Sigourney Weaver

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Sigourney Weaver (born October 8, 1949) is an American actress known for her role as Ellen Ripley in the Alien film series, a role for which she has received worldwide recognition. She is also known for her roles in the Ghostbusters films, Gorillas in the Mist, The Ice Storm, Working Girl, and Avatar.

Weaver is also a three-time Academy Award nominee for her performances in Aliens (1986), Gorillas in the Mist (1988), and Working Girl (1988) winning Golden Globe Awards in the latter two films.[1] She has been called "The Sci-Fi Queen" by many on account of her many science fiction and fantasy films.


Early life

Weaver was born Susan Alexandra Weaver in Manhattan, New York City, the daughter of Elizabeth Inglis (née Desiree Mary Lucy Hawkins; 1913–2007), an English actress, and the NBC television executive and television pioneer Sylvester "Pat" Laflin Weaver (1908–2002).[2][3][4][5] Her uncle, Doodles Weaver, was a comedian and actor. She began using the name "Sigourney Weaver" in 1963 after a minor character (Sigourney Howard) in F. Scott Fitzgerald's novel The Great Gatsby.[6][7]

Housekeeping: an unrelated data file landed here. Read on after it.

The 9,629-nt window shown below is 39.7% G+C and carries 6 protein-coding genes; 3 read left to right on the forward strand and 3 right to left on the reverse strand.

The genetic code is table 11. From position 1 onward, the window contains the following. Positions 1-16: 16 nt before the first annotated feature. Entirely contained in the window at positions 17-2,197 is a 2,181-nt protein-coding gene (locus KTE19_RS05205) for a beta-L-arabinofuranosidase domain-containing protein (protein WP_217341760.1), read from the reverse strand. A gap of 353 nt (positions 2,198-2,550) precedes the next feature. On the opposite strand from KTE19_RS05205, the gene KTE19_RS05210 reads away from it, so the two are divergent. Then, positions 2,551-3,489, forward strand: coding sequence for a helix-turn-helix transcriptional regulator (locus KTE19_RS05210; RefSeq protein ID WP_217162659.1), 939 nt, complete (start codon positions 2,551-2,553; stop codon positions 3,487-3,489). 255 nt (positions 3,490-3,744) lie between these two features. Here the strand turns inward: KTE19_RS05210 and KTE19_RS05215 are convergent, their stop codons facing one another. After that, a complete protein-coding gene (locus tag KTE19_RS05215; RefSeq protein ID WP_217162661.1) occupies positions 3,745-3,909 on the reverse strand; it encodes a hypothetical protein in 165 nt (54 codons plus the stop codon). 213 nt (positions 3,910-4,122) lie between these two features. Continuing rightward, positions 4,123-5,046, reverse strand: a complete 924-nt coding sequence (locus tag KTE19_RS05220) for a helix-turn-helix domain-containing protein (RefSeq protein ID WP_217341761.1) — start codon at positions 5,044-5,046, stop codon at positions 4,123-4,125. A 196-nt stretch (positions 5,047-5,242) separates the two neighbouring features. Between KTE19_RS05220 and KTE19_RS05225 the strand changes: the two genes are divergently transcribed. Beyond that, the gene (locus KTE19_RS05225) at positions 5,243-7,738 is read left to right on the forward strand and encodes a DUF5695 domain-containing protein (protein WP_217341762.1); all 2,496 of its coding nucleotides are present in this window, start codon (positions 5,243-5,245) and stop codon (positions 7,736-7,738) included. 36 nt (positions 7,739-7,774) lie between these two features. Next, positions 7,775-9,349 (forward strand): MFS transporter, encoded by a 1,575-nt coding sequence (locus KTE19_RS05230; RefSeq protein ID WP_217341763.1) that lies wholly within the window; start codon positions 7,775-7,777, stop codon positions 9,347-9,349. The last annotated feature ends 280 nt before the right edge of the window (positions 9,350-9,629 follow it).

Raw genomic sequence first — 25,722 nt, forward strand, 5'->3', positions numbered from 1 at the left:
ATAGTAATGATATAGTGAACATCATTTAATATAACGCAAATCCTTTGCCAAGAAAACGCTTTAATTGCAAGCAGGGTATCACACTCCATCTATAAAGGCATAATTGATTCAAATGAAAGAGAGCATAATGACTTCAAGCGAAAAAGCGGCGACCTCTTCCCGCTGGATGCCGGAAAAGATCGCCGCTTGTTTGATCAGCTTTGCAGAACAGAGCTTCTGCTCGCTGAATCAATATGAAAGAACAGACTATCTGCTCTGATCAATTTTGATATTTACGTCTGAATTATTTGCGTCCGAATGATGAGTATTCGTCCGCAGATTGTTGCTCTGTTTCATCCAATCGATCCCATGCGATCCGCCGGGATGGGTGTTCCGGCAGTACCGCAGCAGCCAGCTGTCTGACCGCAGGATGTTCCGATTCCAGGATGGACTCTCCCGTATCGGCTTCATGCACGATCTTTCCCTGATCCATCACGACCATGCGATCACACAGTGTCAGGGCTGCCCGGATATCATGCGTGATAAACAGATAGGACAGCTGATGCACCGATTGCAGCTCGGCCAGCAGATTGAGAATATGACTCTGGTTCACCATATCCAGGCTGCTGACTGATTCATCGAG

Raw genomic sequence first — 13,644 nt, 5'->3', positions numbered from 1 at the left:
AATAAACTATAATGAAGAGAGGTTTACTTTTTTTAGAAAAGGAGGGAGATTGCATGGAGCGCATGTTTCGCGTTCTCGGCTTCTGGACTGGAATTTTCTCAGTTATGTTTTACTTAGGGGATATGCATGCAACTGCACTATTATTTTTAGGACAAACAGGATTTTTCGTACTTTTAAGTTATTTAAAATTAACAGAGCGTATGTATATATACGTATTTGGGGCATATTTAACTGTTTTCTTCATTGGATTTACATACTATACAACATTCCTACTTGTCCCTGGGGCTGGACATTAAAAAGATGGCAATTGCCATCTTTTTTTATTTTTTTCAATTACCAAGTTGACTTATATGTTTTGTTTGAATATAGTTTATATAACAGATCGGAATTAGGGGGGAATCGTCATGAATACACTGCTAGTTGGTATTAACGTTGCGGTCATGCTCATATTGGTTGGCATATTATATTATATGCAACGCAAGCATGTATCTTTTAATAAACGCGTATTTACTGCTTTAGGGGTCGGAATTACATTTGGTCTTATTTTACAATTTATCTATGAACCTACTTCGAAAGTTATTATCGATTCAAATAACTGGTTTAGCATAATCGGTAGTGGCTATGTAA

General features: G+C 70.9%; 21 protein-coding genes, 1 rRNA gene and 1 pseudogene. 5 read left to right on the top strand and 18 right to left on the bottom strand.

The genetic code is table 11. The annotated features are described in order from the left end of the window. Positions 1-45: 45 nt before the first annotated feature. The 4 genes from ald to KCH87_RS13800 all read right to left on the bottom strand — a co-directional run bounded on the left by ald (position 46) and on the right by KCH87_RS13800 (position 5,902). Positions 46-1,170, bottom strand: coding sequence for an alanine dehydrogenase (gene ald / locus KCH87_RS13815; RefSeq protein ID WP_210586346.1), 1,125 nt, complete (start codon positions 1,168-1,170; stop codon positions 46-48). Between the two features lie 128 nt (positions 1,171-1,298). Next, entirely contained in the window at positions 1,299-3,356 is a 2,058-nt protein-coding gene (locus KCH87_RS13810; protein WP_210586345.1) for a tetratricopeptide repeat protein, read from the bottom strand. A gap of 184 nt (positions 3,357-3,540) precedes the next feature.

Weaver attended the Ethel Walker School, a prep school in Simsbury, Connecticut, where she was made fun of all the time for being a nerd and for her height. She also attended The Chapin School. Sigourney was reportedly 5′ 10½″ (179 cm) tall by the age of 14, but she only grew another inch during her teens to her adult height of 5′ 11½″ (182 cm). Weaver graduated from Stanford University, with a bachelor of arts degree in English in 1972, but she had already begun her involvement in acting, by living in Stanford's co-ed Beta Chi Community for the Performing Arts.[8] Weaver earned her Master of Fine Arts degree at the Yale University School of Drama in 1974,[9] where one of her appearances was in the chorus in a production of Stephen Sondheim's musical version of The Frogs, and another was as one of a mob of Roman soldiers alongside Meryl Streep in another production.[10] Weaver later acted in original plays by her friend and classmate Christopher Durang. She later appeared in an "Off Broadway" production of Durang's comedy Beyond Therapy in 1981, which was directed by the up-and-coming director Jerry Zaks.

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